We will look at the root/prefix “dict” today!
DICT, DIT, DIC—means to tell, to say, or word
Like we always tell our students—focus on something you already know in order to understand the unknown. In my students’ case, they take “dictation” (writing down words) every week—so they can remember that dict has something to do with words. If you are of my generation, you might remember television programs in which secretaries use a Dictaphone to take dictation from their boss.
Consider what you already know to unlock the unknown! If you have kids, repeat this to them over and over again to help them in their learning and to encourage them about their vast store of knowledge.
Take a look at some words containing dic/dict/dit—and see how they can mean what they do—with to tell, to say, or word :
  1. Dictate—to speak words to someone (for that person to write)
  2. Verdict—a word/determination that was spoken at the end of a trial
  3. Edict—words that are authority or law/rule
  4. Contradict—contra means opposite; dict means word—opposite of the words that someone spoke
  5. Predict—pre means before; dict means word—speak words before they happen
  6. Diction—the pattern of someone’s speech
What other dit/dict/dic words do you know? When you see dic/dit/dict in a word—even if you do not know any other part of the word—use what you do know and the words within the sentence to unlock the meaning.

day 115: wordy wednesday

Now that we know how to spell the word Wednesday, we are going to add a new feature to Language Lady 365. If you desire to increase your vocabulary for professional or personal reasons; are preparing for standardized testing or college; or want to help your kids learn vocabulary better, you won’t want to miss Wordy Wednesdays! (Yesk I know it’s Thursday–I didn’t get this up last night!)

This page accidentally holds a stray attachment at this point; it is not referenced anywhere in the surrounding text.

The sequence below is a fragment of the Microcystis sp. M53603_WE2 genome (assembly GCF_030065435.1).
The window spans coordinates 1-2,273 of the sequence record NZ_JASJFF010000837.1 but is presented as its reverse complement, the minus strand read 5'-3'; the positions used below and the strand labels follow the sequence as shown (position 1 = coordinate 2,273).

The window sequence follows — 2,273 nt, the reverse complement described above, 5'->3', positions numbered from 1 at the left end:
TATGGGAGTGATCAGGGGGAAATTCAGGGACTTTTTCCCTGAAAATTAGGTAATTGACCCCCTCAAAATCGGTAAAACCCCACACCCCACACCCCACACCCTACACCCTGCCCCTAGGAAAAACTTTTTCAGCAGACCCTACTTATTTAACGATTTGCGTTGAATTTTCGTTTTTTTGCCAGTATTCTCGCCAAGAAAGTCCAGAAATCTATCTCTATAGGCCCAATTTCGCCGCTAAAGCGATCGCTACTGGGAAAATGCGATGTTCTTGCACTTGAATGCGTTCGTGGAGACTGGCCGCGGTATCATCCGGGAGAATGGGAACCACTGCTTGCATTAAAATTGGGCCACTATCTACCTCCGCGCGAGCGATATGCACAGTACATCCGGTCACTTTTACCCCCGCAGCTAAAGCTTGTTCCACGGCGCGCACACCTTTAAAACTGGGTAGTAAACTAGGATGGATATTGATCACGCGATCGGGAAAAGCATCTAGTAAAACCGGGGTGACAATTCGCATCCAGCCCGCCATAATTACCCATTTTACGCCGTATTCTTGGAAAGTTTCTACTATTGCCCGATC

Wordy Wednesday will be a vocabulary-building day each week. Sometimes I will introduce a “word that everybody should know” type of word from test preparation or collections with these types of lists. Other times we will focus on prefixes, suffixes, and roots. Basically, all types of vocabulary learning—your weekly “shot” of wordsmith learning!
At the beginning of the year, I described the importance of roots and affixes in helping our children learn vocabulary: “Discussing words (roots, affixes, etc.) should be a part of our daily discussion with our kids. Even if our kids go to school, we have to look at ourselves as our children’s first teachers. There are so many things that we can teach them casually—homeschoolers or not.”
Not long ago in literature class, our son (Joshua, one of our TFT teachers) asked the students what words they knew that contained the prefix “pro,” meaning “for.” He got the usual answers—pro-life; prolific; pro-football, etc. And then his clever “little brother,” Josiah, said, “’Propane’—means that we are ‘for pain’!” Have fun with vocabulary building—and your kids will not forget it, for sure (nor will you)!
So today, we will start with a common root—a root that can help you unlock the meaning of many other words: gen.
GEN is a root meaning birth, race, or kind.
From this root, we get many common words that most of us are familiar with, including, but not limited to, the following list:
  1. Generous
  2. Generate
  3. Generation
  4. Genealogy
  5. Gender
  6. Genocide
  7. Generic
But roots are not limited to the beginnings of words—they are found buried within longer words as well. Consider the following words with gen somewhere in them. How does the meaning of gen—birth, race, or kind—fit into the meanings of these words:
1.    Agency
2.    Intelligence
3.    Resurgent
4.    Agenda
5.    Allergen
6.    Pathogen
7.    Oxygen
8.    Carcinogen
9.    Divergent
10. Emergency
11. Degenerate
12. Negligence
13. Legends
14. Estrogen
15. Homogenate
16. Ingenuity